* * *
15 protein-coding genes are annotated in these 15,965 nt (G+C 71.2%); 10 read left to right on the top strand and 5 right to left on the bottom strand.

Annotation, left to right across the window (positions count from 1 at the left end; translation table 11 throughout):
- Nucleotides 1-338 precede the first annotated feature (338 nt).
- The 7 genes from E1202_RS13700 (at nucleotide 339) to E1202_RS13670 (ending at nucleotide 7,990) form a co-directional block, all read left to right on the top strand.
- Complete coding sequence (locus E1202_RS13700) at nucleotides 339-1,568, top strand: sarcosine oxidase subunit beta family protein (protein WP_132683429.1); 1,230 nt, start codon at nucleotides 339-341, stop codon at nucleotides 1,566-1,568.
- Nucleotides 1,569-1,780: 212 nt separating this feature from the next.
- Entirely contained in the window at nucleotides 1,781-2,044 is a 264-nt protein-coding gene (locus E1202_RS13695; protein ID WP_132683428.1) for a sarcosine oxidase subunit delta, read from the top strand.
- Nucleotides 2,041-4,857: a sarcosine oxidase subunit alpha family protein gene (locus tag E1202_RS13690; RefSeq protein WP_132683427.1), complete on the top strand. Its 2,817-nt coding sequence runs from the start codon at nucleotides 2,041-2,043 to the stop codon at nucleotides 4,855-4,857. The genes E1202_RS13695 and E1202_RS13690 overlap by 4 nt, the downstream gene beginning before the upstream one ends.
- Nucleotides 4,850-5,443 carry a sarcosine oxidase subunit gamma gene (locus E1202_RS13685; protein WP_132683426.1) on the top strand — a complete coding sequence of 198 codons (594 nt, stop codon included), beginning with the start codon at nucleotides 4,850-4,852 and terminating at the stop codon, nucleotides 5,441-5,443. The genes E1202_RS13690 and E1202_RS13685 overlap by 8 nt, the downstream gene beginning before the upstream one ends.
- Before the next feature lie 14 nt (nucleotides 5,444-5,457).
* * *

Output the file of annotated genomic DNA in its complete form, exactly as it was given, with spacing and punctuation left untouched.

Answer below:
15 protein-coding genes are annotated in these 15,965 nt (G+C 71.2%); 10 read left to right on the top strand and 5 right to left on the bottom strand.

Annotation, left to right across the window (positions count from 1 at the left end; translation table 11 throughout):
- Nucleotides 1-338 precede the first annotated feature (338 nt).
- The 7 genes from E1202_RS13700 (at nucleotide 339) to E1202_RS13670 (ending at nucleotide 7,990) form a co-directional block, all read left to right on the top strand.
- Complete coding sequence (locus E1202_RS13700) at nucleotides 339-1,568, top strand: sarcosine oxidase subunit beta family protein (protein WP_132683429.1); 1,230 nt, start codon at nucleotides 339-341, stop codon at nucleotides 1,566-1,568.
- Nucleotides 1,569-1,780: 212 nt separating this feature from the next.
- Entirely contained in the window at nucleotides 1,781-2,044 is a 264-nt protein-coding gene (locus E1202_RS13695; protein ID WP_132683428.1) for a sarcosine oxidase subunit delta, read from the top strand.
- Nucleotides 2,041-4,857: a sarcosine oxidase subunit alpha family protein gene (locus tag E1202_RS13690; RefSeq protein WP_132683427.1), complete on the top strand. Its 2,817-nt coding sequence runs from the start codon at nucleotides 2,041-2,043 to the stop codon at nucleotides 4,855-4,857. The genes E1202_RS13695 and E1202_RS13690 overlap by 4 nt, the downstream gene beginning before the upstream one ends.
- Nucleotides 4,850-5,443 carry a sarcosine oxidase subunit gamma gene (locus E1202_RS13685; protein WP_132683426.1) on the top strand — a complete coding sequence of 198 codons (594 nt, stop codon included), beginning with the start codon at nucleotides 4,850-4,852 and terminating at the stop codon, nucleotides 5,441-5,443. The genes E1202_RS13690 and E1202_RS13685 overlap by 8 nt, the downstream gene beginning before the upstream one ends.
- Before the next feature lie 14 nt (nucleotides 5,444-5,457).